Sunday, 5 June 2011

Performance Appraisal V Performance Management

According to Gillian Hibberd (2011) (strategic director – resources and business transformation – at Buckinghamshire County Council) performance appraisal, after dismissing people, is the task managers do hate performing the most. Since appraisal meetings are essentially held to provide managers and their reports the occasion to plan for the incoming future, whenever the economic landscape is dominated by uncertainty and likely economic hardships this task is perceived by managers as even more unpleasant and trickier. Indeed, many managers consider it as a waste of time at best and as a process hampering performance, rather than improving it, at worst.

Hibberd (2011) also suggests that many managers, for a whole range of reasons, are to put it mildly ill at ease during appraisal meetings, even more so during those periods in which organisations are experiencing significant changes; insofar as all too often managers are prompted to cancel appraisals meetings on account of other more urgent commitments.

The reasons why managers habitually feel uncomfortable during appraisals reviews are linked to:

- The need for them to justify, during their unfolding, their feedback on their reports performance and support these with practical examples;

- Their lack of skills to effectively chair meetings;

- The insufficient time to properly prepare the meetings.

Furthermore, meetings are supposed to put managers under pressure by reason of the significant influence the results of these potentially have on the future career path of every employee.

An additional reason why managers may actually dislike holding appraisal meetings is associated with the circumstance that many organisations use to establish a direct link between these and reward; besides, many managers feel extremely uncomfortable when having to play the role of “assessors or judge”, as usually occurs in this circumstance (Torrington, 2008). But can organisations actually avoid carrying out appraisal meetings? Yet, can eventually appraisal be considered as a stand-alone process or should it rather be considered part of a more systematic and more comprehensive process?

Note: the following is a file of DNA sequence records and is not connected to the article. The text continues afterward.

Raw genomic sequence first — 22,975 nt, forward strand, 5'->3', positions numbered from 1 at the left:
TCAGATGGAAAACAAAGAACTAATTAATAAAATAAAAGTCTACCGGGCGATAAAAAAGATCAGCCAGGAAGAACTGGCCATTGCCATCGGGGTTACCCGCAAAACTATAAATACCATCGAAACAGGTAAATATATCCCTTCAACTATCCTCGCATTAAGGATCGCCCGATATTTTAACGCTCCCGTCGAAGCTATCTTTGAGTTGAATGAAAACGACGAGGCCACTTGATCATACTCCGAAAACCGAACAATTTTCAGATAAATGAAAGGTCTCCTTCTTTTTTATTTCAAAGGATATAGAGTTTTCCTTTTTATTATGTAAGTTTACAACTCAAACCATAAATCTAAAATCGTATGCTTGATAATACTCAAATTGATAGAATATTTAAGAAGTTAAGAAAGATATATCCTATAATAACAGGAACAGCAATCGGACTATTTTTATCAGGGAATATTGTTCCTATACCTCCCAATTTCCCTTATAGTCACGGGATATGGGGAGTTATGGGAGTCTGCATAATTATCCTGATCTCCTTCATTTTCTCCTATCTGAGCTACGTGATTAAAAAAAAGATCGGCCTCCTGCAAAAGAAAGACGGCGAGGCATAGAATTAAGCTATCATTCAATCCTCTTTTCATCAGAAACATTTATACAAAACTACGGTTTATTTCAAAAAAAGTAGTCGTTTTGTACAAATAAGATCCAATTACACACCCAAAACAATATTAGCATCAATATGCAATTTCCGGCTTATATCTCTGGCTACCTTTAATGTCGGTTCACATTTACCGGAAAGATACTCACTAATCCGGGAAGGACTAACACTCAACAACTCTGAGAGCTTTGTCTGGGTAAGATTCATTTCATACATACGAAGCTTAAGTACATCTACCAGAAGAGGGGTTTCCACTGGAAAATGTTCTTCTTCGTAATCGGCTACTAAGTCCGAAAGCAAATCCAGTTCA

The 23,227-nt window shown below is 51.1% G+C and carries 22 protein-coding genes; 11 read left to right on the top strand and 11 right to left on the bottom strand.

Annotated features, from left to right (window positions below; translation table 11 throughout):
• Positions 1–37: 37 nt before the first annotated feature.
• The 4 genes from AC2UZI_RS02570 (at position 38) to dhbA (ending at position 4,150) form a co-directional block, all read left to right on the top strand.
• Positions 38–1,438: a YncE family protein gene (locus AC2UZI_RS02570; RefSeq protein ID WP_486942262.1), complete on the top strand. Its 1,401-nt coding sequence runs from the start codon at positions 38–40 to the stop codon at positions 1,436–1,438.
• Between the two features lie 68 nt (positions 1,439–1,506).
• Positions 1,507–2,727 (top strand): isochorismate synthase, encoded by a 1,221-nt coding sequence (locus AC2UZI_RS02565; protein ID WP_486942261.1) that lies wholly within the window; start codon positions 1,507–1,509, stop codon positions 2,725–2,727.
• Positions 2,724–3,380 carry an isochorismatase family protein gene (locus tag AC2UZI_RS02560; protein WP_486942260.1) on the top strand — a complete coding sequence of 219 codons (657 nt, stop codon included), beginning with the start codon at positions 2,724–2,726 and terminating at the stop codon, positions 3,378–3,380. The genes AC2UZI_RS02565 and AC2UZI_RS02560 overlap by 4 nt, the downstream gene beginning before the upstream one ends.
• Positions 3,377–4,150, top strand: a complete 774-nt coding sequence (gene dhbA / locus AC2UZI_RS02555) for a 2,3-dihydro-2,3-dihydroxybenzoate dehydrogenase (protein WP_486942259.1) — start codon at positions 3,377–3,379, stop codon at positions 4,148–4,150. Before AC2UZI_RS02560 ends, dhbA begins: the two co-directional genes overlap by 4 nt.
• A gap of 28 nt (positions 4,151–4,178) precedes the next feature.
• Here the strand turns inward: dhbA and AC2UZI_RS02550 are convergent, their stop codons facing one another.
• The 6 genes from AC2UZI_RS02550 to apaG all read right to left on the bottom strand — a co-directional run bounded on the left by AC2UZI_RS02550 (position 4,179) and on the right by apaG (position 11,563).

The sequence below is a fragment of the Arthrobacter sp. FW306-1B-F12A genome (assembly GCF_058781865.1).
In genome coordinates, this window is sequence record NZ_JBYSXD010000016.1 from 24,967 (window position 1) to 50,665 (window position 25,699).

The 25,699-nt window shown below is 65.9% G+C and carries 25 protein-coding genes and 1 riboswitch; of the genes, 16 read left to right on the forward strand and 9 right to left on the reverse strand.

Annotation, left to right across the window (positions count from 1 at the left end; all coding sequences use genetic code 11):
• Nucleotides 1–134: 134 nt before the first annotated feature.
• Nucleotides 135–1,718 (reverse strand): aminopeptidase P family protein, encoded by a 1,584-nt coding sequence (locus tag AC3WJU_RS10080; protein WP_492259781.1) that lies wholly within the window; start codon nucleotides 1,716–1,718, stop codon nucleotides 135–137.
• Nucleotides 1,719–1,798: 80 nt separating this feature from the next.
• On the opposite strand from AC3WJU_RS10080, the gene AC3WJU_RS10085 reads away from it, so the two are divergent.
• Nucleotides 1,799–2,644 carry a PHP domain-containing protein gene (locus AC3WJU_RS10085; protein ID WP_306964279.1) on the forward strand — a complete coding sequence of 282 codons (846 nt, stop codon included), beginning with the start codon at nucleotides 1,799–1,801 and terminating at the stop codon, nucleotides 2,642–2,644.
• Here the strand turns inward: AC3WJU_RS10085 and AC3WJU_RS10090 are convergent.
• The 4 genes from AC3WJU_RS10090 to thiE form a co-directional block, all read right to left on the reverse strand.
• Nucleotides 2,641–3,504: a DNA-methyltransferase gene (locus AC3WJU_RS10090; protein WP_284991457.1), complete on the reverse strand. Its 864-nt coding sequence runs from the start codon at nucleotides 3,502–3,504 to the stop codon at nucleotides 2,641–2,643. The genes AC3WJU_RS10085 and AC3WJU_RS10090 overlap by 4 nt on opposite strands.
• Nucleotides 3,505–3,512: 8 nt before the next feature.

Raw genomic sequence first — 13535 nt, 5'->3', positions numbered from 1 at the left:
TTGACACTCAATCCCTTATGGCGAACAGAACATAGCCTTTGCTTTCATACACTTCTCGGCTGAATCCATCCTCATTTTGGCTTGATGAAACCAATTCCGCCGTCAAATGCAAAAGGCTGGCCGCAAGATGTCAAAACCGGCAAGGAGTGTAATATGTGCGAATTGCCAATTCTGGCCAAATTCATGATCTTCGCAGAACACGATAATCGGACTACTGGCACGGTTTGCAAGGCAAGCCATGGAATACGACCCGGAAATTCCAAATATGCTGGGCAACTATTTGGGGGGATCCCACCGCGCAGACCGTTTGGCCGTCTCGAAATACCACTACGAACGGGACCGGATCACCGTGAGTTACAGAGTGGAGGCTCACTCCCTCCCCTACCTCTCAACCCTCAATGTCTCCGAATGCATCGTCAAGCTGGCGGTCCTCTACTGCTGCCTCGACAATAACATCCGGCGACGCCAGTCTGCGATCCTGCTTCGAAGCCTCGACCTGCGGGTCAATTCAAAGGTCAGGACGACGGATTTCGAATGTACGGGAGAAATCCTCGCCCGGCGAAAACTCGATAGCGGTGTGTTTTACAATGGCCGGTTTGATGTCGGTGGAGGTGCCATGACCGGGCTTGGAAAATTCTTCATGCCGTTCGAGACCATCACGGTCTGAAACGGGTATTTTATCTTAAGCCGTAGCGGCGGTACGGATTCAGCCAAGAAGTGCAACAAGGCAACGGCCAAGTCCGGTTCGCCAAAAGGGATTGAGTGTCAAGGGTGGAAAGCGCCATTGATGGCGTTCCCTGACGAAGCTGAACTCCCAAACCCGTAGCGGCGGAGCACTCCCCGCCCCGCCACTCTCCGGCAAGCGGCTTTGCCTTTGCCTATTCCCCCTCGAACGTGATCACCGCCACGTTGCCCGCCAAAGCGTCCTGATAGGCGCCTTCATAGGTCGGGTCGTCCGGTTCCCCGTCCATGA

In order to provide a consistent answer to this question, it is first and foremost necessary to define both performance appraisal and reward management and hence identify the differences, if any, existing between the two.
Albeit a remarkable difference between the two processes does indeed actually exist, some employers, misinterpreting the meaning and scope of each of them, design and introduce performance appraisal systems assuming to have introduced within their business performance management processes; mistake which is very unlikely to produce effective, valuable results. 
In general, performance appraisal can be considered as a process aiming at assessing and rating (Armstrong, 2006) or reviewing (Torrington et al, 2008) employee performance.

Appraisal is carried out by managers, usually annually, whereas the design of the system and the documentation habitually filled during the performance review meetings held by managers is prepared by the HR Function. Since PA is usually associated with pay, this is the occasion in which managers are supposed to play the role of judge, accounting for the process to be deemed as a top-down process.

Performance management, by contrast, is considered as a management process enabling managers to constantly stay in contact with individuals in order to clarify and eventually modify, according to the business and organisational development needs and requirements, their mutual expectations. As such PM is and has to be intended as a means enabling managers to play the role of their reports coach and guide, rather than of judge. PM hence essentially represents a forward-looking process, in contrast to PA which basically represents a retrospective-based system.